Soldiers lucky enough to survive the battlefield usually get to go home. But going home isn't always all it's cracked up to be; nothing is ever the same after you've seen your comrades die. "Does it Matter?" explores this sad truth by showing us that, though the home hasn't change much, the soldier has, and so his relationship with home will never be the same.
Questions About Home
Does it seem like the people who go hunting ignore the soldier who is just sitting there waiting? How do you imagine them behaving toward him?
What do you think this soldier's homecoming was like? Do you think there was a big shindig and with a banner and a cake? Or did he just slip in through the back door? How can you tell, based on what's in the poem?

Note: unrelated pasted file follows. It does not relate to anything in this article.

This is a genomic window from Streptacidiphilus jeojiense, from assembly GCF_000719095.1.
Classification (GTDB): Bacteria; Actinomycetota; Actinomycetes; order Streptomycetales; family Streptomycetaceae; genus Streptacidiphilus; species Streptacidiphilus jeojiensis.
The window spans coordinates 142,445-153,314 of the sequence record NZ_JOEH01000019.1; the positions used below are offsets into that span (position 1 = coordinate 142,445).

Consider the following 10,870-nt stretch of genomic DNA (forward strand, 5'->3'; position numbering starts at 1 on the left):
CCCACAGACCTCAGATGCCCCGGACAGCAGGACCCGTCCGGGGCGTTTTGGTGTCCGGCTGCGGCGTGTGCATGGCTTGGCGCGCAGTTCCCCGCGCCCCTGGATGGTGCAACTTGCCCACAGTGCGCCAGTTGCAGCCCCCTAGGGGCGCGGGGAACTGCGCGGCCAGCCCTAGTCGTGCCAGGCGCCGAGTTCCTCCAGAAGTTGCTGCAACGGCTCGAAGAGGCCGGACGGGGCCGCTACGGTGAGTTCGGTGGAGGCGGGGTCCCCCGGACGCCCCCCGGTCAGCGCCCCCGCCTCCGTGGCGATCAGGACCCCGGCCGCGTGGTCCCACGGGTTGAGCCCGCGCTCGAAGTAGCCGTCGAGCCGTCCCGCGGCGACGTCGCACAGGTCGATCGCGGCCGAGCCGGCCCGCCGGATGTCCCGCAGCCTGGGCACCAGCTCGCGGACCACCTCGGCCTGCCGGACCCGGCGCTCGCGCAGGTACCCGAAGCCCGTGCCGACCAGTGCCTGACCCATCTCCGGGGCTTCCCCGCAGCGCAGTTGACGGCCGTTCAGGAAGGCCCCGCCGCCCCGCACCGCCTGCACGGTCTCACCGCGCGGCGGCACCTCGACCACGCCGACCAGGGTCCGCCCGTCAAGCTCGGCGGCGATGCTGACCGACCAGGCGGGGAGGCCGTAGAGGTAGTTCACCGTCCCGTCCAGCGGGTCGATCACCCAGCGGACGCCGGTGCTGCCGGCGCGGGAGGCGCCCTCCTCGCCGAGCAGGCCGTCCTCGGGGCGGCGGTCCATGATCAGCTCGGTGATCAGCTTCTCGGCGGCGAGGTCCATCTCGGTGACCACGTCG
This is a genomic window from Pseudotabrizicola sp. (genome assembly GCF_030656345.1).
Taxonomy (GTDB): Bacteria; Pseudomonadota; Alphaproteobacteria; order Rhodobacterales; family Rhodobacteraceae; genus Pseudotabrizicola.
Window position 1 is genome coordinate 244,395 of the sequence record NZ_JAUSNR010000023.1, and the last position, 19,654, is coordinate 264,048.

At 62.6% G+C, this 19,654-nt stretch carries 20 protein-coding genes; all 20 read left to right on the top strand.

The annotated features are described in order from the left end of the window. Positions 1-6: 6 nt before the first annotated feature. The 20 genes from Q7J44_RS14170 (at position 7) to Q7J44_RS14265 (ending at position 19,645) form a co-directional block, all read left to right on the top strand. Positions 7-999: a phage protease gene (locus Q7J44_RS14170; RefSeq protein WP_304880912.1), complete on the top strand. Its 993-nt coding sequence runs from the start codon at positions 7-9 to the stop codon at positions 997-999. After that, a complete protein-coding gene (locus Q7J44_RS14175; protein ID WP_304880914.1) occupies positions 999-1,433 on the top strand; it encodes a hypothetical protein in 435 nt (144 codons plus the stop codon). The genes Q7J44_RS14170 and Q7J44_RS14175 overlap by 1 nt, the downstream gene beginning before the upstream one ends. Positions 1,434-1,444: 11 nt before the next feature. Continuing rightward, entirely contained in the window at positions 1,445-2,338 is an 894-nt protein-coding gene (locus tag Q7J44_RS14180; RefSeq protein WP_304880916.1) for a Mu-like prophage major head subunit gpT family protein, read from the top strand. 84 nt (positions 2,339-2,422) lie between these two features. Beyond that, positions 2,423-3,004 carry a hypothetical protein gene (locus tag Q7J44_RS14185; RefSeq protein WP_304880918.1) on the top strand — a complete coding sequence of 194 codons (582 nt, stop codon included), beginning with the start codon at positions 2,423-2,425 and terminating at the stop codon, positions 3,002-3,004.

If the home in this poem is less than inviting, what do you think the speaker of this poem would imagine an ideal home to be like? What makes you say so?
Chew on This
Sure, this soldier may be home, but he's totally homeless. He doesn't feel comfortable, even when he's surrounded by friends and family, and that means he's not really and truly home.
This poem shows that war starts at home because people don't understand or care enough about the consequences of war.